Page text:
Pediatric skull fracture diagnosis: should 3D CT reconstructions be added as routine imaging?

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  • 1 Section of Pediatric Neuroradiology, Division of Pediatric Radiology, and
  • 2 Division of Neuroradiology, Russell H. Morgan Department of Radiology and Radiological Science; and
  • 3 Division of Pediatric Neurosurgery, The Johns Hopkins University School of Medicine, Baltimore, Maryland
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OBJECT

The authors compared the efficacy of combining 2D+3D CT reconstructions with standard 2D CT images in the diagnosis of linear skull fractures in children with head trauma.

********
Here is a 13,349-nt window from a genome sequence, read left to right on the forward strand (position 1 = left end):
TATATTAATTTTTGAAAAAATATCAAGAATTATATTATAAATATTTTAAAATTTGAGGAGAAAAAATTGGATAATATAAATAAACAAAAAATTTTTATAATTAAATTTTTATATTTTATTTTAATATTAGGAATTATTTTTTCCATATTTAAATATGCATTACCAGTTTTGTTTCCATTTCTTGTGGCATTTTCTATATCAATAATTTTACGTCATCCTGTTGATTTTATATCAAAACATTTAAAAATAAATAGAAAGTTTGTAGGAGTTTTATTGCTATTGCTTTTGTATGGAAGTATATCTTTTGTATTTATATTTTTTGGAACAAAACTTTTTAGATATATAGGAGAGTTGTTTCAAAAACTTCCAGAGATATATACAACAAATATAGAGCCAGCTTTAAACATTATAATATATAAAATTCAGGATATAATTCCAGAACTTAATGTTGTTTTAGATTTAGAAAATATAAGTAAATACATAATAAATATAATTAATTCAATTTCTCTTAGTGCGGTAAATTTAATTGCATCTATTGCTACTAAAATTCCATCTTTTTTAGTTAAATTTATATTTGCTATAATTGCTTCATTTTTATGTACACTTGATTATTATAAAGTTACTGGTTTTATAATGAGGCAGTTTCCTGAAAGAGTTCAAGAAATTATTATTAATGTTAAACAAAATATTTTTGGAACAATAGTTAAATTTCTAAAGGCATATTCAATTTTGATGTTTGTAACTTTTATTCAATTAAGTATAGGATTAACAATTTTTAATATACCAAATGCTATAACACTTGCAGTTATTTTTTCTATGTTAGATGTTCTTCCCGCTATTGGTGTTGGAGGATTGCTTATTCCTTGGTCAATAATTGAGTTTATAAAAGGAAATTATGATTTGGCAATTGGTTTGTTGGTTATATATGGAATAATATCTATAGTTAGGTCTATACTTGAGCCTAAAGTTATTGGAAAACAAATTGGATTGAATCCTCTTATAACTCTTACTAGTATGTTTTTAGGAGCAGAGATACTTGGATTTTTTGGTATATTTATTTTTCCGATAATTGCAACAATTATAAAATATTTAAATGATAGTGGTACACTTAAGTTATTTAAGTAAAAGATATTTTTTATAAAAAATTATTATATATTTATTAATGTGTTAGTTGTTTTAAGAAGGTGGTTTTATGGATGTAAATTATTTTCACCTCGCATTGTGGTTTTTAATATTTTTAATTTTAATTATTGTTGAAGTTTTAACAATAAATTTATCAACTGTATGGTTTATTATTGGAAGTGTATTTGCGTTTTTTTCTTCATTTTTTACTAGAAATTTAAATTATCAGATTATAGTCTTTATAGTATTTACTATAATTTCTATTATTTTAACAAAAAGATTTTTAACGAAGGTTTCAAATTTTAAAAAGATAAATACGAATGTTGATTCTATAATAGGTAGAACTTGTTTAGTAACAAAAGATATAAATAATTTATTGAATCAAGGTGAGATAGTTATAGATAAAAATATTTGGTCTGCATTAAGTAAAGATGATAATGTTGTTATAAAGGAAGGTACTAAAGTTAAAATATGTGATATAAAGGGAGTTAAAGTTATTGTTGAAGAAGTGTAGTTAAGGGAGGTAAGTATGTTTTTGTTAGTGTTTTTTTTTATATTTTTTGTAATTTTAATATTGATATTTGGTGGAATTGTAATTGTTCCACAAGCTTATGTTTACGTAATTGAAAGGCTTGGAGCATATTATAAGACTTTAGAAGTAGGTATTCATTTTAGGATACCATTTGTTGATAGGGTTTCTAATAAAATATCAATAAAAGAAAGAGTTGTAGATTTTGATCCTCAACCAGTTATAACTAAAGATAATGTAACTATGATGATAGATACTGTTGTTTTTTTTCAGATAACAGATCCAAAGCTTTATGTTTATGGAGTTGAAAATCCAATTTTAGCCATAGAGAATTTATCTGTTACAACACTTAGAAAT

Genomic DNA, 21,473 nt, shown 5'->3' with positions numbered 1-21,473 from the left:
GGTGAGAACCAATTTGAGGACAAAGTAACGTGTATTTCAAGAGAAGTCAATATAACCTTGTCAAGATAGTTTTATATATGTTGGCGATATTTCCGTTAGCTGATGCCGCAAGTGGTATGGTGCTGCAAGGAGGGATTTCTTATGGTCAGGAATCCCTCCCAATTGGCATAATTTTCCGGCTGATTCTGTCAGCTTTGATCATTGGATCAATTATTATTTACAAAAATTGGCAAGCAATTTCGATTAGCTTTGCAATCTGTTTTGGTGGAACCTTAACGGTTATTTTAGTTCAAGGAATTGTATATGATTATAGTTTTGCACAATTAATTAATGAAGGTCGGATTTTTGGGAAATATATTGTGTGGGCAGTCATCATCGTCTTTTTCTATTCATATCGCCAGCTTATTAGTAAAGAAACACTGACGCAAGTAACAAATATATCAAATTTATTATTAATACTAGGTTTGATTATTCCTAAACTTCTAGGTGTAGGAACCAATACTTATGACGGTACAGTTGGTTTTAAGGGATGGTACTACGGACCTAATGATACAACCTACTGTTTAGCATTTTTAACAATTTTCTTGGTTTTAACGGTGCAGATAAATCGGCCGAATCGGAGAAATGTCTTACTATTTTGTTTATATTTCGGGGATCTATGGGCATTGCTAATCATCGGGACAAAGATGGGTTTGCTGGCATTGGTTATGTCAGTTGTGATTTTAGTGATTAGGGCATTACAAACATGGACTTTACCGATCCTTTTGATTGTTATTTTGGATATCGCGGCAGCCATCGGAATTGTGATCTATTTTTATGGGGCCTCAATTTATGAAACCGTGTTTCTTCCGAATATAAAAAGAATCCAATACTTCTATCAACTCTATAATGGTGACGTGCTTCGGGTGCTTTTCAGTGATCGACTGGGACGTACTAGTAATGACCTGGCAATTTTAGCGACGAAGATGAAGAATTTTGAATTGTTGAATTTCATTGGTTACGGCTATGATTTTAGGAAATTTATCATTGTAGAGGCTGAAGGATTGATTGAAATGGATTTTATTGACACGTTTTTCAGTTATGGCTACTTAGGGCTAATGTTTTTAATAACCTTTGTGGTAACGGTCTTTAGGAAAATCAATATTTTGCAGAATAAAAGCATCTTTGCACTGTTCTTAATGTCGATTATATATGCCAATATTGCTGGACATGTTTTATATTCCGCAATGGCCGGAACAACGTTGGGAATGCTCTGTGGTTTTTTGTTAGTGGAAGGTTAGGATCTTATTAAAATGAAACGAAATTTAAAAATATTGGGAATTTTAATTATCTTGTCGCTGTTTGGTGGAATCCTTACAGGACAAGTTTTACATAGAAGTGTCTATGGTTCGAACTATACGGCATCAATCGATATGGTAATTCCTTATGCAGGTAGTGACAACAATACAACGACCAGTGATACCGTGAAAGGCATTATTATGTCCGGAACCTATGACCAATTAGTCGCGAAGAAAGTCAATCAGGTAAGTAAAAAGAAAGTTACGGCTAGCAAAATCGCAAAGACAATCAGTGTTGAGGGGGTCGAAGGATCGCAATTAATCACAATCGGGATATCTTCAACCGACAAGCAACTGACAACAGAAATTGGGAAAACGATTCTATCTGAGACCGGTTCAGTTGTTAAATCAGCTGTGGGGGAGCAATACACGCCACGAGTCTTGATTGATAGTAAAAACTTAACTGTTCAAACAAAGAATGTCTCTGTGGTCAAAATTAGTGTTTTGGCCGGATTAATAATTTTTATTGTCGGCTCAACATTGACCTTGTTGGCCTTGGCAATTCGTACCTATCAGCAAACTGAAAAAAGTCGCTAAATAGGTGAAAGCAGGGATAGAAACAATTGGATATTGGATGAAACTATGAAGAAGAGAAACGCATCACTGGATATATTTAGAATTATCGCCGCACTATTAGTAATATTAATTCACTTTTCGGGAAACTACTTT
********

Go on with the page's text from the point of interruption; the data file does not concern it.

METHODS

This was a retrospective evaluation of consecutive head CT studies of children presenting with head trauma. Two experienced pediatric neuroradiologists in consensus created the standard of reference. Three readers independently evaluated the 2D CT images alone and then in combination with the 3D reconstructions for the diagnosis of linear skull fractures. Sensitivity and specificity in the diagnosis of linear skull fractures utilizing 2D and 2D+3D CT in combination were measured for children less than 2 years of age and for all children for analysis by the 3 readers.

RESULTS